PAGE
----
• e. Yes/Inc:  It is far too early to fully judge this category, but it is looking promising despite the fact that the team failed to sign SIX of its ten picks beween the 11th and 20th round.  11th rounder Caleb Ramsey is already in AA.  16th rounder Deion Williams is on the mound (not a SS as in the Draft Tracker) and is struggling in short-A.   18th rounder Nick Lee is struggling in Potomac this year but has shown a huge arm and seems like he’ll eventually convert to loogy (especially considering his undersized stature); I can see Lee making it far as a matchup lefty reliever with swing-and-miss stuff.  The lone failure at this point is 12th rounder Blake Monar, sort of inexplicably released after a decent 2012 season in Short-A.   
  • f. Yes: 30th round pick Bryan Harper earned his way to Harrisburg.   45th round college senior pick Richie Mirowski also made it to AA, where he wasn’t half bad last year, though at the moment he’s back in Potomac.   And there’s three other players drafted in the 20th or higher who are active on Potomac’s roster this year and who may get moved up.   Decent production out of the bottom of this draft so far.

2011: Projected Success: As discussed before, I believe the selection of Rendon was a “no-brainer” based on a unique set of circumstances that occured on draft day, but credit the management team for having the stones to pick him when other GMs didn’t.   I’m sure the Mariners (especially) would like a re-do on that draft (they picked 2nd overall, got soft-tossing local product Danny Hultzen, who was sidelined last year with all sorts of shoulder issues and is no sure bet to ever make it back.   They rolled the dice with Purke and so far seem to be losing, but Purke was himself a 1-1 talent at one point (remember, he had his $4M+ deal with Texas pulled thanks to MLB-stewardship at the time) and was probably worth the risk.   I’d like to see Skole reach the majors in some capacity before declaring this draft a full success.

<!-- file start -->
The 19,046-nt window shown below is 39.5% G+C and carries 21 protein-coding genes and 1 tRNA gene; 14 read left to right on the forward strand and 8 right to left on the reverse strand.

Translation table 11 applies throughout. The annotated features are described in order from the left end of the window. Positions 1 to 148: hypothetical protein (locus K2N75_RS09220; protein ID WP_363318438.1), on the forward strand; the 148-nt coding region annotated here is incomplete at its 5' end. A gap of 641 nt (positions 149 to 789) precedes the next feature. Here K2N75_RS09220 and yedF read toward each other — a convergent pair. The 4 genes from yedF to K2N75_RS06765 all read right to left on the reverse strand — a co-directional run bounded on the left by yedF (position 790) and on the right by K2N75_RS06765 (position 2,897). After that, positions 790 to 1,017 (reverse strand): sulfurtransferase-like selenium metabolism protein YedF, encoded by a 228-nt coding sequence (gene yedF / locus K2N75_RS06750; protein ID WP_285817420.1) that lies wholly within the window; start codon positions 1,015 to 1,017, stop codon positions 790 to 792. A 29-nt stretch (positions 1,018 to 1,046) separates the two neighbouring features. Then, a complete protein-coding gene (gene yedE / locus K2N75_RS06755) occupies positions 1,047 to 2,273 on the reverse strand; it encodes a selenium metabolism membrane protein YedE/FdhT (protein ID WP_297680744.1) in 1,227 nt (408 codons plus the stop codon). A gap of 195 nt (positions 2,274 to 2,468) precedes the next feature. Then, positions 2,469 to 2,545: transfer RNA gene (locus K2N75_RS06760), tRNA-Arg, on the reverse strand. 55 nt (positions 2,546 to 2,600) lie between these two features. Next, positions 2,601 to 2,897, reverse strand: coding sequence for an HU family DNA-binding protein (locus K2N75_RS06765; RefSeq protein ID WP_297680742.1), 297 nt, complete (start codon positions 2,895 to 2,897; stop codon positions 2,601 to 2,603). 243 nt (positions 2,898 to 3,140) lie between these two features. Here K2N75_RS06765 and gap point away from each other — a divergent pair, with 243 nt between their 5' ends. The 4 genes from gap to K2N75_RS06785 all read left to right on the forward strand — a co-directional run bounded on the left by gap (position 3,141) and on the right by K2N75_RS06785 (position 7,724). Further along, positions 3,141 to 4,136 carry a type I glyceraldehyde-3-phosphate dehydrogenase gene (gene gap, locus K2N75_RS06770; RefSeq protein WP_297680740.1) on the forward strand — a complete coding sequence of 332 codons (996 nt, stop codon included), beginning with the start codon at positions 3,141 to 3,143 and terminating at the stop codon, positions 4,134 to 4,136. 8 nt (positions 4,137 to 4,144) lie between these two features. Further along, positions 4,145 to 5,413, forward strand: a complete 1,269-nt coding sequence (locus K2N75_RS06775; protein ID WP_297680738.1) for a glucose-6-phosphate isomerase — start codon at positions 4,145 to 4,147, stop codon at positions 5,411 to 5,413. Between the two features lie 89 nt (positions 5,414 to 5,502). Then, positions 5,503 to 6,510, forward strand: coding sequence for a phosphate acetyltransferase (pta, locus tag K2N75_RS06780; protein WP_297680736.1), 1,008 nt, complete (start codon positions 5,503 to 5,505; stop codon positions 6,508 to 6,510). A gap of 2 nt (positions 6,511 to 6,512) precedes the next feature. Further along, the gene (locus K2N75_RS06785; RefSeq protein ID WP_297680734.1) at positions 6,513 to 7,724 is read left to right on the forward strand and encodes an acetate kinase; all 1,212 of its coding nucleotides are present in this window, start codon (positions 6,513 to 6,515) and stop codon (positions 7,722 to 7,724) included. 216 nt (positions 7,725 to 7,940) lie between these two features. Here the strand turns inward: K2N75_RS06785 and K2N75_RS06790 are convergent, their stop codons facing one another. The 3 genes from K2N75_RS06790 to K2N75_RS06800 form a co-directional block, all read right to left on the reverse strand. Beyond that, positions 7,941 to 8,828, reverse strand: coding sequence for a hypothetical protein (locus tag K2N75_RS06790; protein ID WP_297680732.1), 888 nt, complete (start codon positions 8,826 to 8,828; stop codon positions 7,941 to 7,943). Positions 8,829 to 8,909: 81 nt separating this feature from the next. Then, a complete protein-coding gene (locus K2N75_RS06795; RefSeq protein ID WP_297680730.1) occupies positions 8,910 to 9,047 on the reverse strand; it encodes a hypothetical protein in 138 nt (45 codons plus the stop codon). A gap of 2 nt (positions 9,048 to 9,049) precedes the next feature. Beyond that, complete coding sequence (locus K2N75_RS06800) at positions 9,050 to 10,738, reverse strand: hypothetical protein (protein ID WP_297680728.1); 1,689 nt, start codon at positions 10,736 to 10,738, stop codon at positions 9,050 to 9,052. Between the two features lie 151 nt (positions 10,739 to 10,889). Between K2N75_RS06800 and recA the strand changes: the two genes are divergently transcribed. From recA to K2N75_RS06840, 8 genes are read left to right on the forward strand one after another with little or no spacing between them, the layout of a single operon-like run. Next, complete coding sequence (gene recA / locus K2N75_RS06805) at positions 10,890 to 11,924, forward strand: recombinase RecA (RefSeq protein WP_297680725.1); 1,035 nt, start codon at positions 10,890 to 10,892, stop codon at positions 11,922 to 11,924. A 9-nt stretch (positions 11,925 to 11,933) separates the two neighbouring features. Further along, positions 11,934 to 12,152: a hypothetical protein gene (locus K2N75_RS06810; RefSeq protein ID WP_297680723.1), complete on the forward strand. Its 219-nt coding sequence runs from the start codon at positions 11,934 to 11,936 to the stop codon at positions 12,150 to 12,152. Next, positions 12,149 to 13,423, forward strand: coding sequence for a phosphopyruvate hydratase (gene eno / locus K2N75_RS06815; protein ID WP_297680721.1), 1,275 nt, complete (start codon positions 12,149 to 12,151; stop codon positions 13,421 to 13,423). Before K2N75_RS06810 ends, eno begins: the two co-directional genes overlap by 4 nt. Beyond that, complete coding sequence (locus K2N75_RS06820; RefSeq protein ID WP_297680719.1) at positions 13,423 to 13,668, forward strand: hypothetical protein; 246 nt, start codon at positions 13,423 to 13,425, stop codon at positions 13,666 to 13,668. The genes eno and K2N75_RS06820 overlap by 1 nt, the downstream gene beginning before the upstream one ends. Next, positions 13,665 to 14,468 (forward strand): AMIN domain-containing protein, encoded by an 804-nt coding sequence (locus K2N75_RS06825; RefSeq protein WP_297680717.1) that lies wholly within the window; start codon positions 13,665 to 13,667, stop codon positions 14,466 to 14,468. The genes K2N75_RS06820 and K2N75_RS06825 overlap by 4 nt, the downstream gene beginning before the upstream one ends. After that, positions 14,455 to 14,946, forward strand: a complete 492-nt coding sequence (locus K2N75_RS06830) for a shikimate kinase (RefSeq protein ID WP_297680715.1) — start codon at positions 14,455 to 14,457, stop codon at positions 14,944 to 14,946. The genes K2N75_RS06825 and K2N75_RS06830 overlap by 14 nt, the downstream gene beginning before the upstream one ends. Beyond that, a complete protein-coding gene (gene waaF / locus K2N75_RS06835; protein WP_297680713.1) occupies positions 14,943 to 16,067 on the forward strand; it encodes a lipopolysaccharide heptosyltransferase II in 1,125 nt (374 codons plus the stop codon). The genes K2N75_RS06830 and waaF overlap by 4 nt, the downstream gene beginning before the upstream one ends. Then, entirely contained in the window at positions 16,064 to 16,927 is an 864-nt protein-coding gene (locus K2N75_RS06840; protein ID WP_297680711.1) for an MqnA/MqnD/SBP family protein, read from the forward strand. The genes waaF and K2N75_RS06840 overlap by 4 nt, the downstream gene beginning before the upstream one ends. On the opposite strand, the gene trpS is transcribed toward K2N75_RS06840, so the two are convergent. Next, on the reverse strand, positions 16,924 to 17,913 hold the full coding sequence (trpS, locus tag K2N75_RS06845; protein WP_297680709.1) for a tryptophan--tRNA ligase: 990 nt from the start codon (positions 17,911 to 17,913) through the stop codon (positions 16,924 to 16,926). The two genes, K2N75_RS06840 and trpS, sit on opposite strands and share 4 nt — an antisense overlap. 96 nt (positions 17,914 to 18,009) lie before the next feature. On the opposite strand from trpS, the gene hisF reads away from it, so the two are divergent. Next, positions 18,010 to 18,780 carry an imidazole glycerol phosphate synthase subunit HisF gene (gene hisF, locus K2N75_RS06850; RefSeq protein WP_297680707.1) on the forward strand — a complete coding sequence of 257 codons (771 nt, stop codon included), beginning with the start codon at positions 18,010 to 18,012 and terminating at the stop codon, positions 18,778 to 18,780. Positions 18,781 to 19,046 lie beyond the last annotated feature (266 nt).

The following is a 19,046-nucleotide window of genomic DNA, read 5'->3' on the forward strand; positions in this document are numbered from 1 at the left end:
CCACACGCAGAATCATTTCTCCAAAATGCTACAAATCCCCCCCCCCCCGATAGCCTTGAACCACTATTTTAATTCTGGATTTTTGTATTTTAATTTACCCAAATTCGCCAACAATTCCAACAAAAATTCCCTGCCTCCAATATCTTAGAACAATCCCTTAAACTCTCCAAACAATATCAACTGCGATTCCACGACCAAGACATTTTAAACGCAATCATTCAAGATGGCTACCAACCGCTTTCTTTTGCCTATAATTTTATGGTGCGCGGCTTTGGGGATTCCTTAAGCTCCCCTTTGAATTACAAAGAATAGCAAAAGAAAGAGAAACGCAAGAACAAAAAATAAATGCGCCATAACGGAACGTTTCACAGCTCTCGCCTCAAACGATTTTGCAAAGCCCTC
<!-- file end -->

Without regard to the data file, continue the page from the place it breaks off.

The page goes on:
Note: from here onwards, everything is a projection and is based on scouting the stat lines.  I’m going to sound negative where others sound positive and vice versa.  Hey, its better than writing nothing.


2012: Owner: Lerner.  President/GM: Rizzo.  Scouting Director Kline.   Drafting 16th overall.  Total Bonus $ spent: $4,503,500

  • a. Yes/inc: 1st rounder Lucas Giolito (so far) has shown himself to be at full speed post TJ surgery and is mostly in the top 10-15 of every professional scouting pundit’s list for best prospect in the entirety of the minors.  He’s got a #1 starter ceiling, a huge frame and three plus pitches.  He’s projecting to be everything you’d hope for from an upper first rounder.
  • b. No/inc: It is hard to squint at 2nd rounder Tony Renda at this point and project him as a future “MLB regular.”  Sure he’s hitting .297 in Potomac, and sure his numbers at the plate have not varied much in his three pro seasons.  Unfortunately he’s vastly undersized and he has no power in a time where pro middle infielders are expected to provide serious pop.   Maybe he can forge a career like Jamey Carroll or like a Jose Altuve, but the odds are against him.  I don’t mean to discount the guy because he’s 5’8″ but we all know there’s a significant bias in the industry towards undersized guys.  Heck, a pitcher is considered “short” if he isn’t 6’2″ these days.